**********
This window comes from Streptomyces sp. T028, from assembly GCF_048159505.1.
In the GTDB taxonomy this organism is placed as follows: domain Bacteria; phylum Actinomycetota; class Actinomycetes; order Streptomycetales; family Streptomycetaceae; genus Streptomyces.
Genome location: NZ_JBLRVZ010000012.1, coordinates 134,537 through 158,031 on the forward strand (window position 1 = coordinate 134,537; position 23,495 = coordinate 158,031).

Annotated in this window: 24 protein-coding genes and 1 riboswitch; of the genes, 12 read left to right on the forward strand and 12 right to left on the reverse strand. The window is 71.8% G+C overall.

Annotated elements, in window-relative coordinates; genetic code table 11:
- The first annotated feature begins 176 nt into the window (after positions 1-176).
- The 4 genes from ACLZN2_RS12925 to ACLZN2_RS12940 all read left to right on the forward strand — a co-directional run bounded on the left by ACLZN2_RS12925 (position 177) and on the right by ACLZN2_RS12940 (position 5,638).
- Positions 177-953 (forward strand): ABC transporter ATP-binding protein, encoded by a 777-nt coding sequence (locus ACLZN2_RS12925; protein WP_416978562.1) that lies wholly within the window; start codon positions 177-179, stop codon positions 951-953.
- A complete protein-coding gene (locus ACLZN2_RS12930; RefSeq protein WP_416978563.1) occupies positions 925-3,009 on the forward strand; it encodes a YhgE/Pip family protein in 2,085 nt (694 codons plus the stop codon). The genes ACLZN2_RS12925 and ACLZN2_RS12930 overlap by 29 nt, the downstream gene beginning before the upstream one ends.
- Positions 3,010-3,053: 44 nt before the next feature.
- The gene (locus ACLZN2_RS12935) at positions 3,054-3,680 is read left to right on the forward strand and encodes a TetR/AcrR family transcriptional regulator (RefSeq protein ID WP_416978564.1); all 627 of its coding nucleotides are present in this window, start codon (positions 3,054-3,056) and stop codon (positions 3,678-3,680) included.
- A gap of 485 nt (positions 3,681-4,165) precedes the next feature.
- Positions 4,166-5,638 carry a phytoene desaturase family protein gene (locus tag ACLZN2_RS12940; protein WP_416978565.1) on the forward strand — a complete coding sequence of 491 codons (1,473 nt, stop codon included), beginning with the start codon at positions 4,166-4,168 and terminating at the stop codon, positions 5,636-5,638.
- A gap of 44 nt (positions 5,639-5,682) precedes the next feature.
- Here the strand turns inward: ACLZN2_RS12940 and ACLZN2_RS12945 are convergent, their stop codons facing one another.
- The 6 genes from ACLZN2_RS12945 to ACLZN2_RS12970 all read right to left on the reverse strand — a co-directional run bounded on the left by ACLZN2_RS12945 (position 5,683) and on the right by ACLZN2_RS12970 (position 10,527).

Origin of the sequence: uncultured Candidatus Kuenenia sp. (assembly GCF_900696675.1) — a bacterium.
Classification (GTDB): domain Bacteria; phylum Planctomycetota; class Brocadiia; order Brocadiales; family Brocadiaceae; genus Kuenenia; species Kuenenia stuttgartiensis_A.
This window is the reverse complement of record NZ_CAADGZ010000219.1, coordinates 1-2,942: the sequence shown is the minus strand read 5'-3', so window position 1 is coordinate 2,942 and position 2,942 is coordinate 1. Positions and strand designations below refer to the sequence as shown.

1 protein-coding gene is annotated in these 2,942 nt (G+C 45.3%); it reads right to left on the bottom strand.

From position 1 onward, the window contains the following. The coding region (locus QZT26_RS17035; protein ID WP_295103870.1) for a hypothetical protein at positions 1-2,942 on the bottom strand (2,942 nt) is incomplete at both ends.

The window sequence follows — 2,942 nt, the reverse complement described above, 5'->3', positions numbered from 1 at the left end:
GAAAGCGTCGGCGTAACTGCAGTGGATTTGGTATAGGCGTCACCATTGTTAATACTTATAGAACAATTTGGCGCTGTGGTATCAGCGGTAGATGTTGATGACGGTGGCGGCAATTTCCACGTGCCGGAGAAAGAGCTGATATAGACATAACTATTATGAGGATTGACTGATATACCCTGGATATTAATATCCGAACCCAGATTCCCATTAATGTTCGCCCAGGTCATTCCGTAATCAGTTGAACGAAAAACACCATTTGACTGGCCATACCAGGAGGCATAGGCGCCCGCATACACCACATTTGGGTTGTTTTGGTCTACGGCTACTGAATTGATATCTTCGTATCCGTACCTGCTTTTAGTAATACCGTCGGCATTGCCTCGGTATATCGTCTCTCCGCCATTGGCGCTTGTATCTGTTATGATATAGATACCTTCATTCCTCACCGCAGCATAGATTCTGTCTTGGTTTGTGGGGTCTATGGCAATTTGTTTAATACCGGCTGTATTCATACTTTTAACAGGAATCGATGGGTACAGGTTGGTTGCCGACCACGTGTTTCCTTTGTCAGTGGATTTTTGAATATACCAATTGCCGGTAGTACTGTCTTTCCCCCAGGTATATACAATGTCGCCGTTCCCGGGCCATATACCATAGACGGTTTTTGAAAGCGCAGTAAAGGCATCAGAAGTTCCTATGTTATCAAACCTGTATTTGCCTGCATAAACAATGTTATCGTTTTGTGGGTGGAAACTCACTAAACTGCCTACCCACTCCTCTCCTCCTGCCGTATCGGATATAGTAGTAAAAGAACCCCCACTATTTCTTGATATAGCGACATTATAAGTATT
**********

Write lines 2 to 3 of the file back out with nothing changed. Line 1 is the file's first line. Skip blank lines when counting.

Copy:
In the GTDB taxonomy this organism is placed as follows: domain Bacteria; phylum Actinomycetota; class Actinomycetes; order Streptomycetales; family Streptomycetaceae; genus Streptomyces.
Genome location: NZ_JBLRVZ010000012.1, coordinates 134,537 through 158,031 on the forward strand (window position 1 = coordinate 134,537; position 23,495 = coordinate 158,031).